LAND SHAPED OVER TIME



Beans Burn rock pool Dart ValleyTe Wahipounamu
South West New Zealand World Heritage Area

In 1990 the Westland and Mount Cook National Park, Fiordland National Park including Milford Sound and Doubtful Sound, and Mt Aspiring National Park from the Humboldt's to the Haast River, was awarded World Heritage Status for its outstanding universal value as a site of natural and cultural heritage and was named Te Wahipounamu - South West New Zealand.  

There are over 830 designated World Heritage Sites listed from 183 member countries, all recognizing that there are some places on earth so important that their enjoyment and protection is an international responsibility, thus protecting and preserving their legacy for all future generations.  

Places become a World Heritage site because they represent the best examples of the world's natural and cultural heritage. These include the Great Barrier Reef - Australia ; Yellowstone and Grand Canyon National Parks - USA ; and The Great Wall of China.  

New Zealand has three sites of international importance

  • Tongariro National Park
  • Te Wahipounamu - South West New Zealand
  • Sub-Antarctic Islands of New Zealand

Beach Forest in ParadiseTe Wahipounamu (The Place of the Greenstone) has been caved and shaped by years of glaciations, receding to show the most amazing fjords, rocky coasts, towering cliffs, lakes and waterfalls.  

Two-thirds of the park is covered with southern beech and podocarps, some of which are over 800 years old. Large leaved Red Beech trees are found on the warm rich alluvial valley floors, while mountain and silver beech dominate higher up in the valley's.  

Kea, the only alpine parrot in the world, lives in the National Parks, as does the rare and endangered takahe, a large flightless bird. Kiwi and native bats have been reported in the Caples and Greenstone Valley's , but there have been no recent confirmed sightings.  

The Dart Valley has a sizeable populations of the endangered mohua, or yellowhead birds and the presence of long-tailed bats. Other forest birds such as kakariki or parakeet, robin, tomtit, fantail and brown creeper thrive in the area. Whio (or blue duck) are found in fast flowing streams and rivers in the valleys, and the noisy paradise ducks are conspicuous inhabitants of the river flats.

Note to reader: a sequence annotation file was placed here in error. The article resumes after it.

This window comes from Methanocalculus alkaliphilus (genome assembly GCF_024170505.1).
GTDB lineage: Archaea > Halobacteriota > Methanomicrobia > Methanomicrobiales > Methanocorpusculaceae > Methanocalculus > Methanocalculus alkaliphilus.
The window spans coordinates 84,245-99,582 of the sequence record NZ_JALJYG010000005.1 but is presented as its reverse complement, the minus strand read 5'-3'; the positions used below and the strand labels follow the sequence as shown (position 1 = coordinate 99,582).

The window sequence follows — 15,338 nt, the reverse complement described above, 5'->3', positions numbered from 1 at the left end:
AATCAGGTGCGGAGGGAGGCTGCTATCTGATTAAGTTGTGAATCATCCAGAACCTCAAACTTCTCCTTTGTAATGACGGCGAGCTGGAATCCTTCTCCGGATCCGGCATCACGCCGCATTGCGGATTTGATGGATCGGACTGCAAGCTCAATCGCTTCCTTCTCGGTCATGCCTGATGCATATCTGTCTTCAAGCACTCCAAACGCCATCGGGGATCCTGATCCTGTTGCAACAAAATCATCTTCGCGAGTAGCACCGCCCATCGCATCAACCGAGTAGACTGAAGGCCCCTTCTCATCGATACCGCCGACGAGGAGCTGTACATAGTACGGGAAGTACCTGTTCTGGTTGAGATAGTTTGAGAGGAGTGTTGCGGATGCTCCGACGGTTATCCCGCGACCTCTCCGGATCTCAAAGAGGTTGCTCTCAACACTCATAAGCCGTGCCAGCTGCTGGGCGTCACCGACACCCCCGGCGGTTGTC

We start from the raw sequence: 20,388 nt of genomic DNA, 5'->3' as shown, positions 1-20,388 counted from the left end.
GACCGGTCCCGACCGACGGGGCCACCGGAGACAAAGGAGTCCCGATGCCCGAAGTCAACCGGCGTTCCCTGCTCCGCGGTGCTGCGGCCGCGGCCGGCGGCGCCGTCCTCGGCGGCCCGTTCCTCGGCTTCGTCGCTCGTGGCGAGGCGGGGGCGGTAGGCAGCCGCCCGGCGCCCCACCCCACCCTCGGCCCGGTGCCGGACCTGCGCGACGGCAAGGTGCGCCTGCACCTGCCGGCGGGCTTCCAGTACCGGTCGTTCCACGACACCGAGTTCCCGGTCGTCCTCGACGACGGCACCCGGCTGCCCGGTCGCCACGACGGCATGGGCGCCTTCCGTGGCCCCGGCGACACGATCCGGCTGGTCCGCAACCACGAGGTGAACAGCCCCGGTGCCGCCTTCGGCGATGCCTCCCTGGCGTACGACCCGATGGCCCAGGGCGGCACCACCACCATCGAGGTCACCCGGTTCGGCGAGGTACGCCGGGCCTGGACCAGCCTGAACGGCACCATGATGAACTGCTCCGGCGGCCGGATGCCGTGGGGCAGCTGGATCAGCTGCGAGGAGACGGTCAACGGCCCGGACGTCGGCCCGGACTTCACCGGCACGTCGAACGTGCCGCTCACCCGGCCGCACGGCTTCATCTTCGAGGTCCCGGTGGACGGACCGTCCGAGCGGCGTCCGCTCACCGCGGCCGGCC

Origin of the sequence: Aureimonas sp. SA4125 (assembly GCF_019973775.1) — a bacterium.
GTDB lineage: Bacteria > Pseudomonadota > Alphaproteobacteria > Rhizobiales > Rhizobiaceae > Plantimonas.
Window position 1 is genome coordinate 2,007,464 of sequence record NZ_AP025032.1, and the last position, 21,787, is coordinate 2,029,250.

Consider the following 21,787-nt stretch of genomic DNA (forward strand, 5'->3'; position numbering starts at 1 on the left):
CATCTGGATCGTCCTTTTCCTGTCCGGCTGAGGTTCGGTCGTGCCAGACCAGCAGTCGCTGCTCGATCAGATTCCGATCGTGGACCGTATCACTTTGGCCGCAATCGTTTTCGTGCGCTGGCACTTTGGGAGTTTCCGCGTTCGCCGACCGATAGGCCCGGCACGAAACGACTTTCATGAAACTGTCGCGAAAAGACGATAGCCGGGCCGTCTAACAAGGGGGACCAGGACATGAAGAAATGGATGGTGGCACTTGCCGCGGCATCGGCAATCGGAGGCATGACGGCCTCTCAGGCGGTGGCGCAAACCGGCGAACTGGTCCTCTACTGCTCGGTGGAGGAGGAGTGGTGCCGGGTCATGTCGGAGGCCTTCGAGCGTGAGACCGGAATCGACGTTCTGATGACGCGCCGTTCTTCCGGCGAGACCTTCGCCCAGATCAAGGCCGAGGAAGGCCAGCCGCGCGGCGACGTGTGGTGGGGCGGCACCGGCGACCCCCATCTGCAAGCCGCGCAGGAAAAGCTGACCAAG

Remnants of the giant Moa bird have been found in both the Rees and the Routeburn Valley's . These huge flightless birds stood approximately 3 meters tall and weighed about 250 kilograms. It is estimated that there were about 11 different species of Moa around New Zealand but all have been extinct for several hundred of years.  

The best way to find out more about this amazing areas is to go on one of the great tours available. Contact Us to find out more about activities that will take you to the heart of Te Wahipounamu World Heritage Area's natural and cultural history.  

Possum, photo by DOCNew Zealand Pests

POSSUMS
The New Zealand Possum was introduced from Australia in the 18th century for the sole purpose of establishing a fur trade. This nocturnal rodent quickly adapted to its new environment of lush native bush and temperate climate.  

It is now estimated that New Zealand's forests are host to over 70 million possum, eating an average of 21300 tonnes of vegetation a night, devastating New Zealand's native forest's and birdlife.  

Possum Fur manufactures are currently promoting its fur and pelts as an environmentally friendly product. Excellent for outdoor and fashion garments, souvenirs and leather. This versatile fur is unique as it is hollow in the centre of the hair, creating a thermos which can keep all your extremities warm in the harshest conditions.  

Find out how to Buy a Possum Save a Tree

STOATES, RATS, MICE
Mohua Yellowhead in Tree, photo by DOCThe introduction of mice, rats, and stoats has had a devastating effect on New Zealand's native birdlife, including the already endangered mohua (yellowhead bird), which is featured on the NZ$100 note.  

Many mohua, around the South Island are now extinct but for a small number of breeding sites. The Dart and Caples beech forests can boast being one of the largest nesting sites in New Zealand, although still under terrible threat from growing rodent problems.  

Department of Conservation (DOC) has set up an initiative in the area called 'Operation Ark ' to monitor the effects of rodents and respond to any predator increases. This will hopefully help protect the Mohua and other rare breeds such as the long-tailed cuckoo, Kakariki (yellow fronted parakeet), whio (blue duck), as well as the scarce long and short tailed bats.

DIDYMO
Didymo or rock snot is a microscopic alga currently present in the Von, Hawea, Clutha Rivers and Lake Dunstan

All those using waterways anywhere in the South Island will be required to clean all equipment (including boat, trailer and clothing) before moving from one water system to another.

For more information contact the Department of Conservation www.doc.govt.nz, Fish & Game www.fishandgame.org.nz Southland Region, or Biosecurity NZ www.biosecurity.govt.nz/didymo

To find out more information on guided tours higlighting this areas amazing natural history Contact Us.

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Snow Capped MountainsNative Wood PiegionNative mountain flowerNative Fern